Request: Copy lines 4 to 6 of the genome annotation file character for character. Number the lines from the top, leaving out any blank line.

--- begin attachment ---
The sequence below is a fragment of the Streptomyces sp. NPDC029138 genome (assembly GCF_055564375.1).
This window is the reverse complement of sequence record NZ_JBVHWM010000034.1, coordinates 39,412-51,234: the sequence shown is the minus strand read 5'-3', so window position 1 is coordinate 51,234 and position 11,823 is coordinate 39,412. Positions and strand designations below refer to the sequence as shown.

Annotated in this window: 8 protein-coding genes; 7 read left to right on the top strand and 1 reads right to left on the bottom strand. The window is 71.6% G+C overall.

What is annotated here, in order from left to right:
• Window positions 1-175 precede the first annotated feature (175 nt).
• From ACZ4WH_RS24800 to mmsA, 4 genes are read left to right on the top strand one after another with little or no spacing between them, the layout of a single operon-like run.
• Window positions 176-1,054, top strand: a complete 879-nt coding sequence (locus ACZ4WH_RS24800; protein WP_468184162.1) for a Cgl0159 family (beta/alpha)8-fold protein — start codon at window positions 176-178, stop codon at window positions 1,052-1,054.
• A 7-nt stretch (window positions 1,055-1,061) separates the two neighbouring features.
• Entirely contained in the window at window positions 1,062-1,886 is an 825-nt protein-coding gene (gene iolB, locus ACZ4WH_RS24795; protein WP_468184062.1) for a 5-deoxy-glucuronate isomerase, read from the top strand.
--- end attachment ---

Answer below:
What is annotated here, in order from left to right:
• Window positions 1-175 precede the first annotated feature (175 nt).
• From ACZ4WH_RS24800 to mmsA, 4 genes are read left to right on the top strand one after another with little or no spacing between them, the layout of a single operon-like run.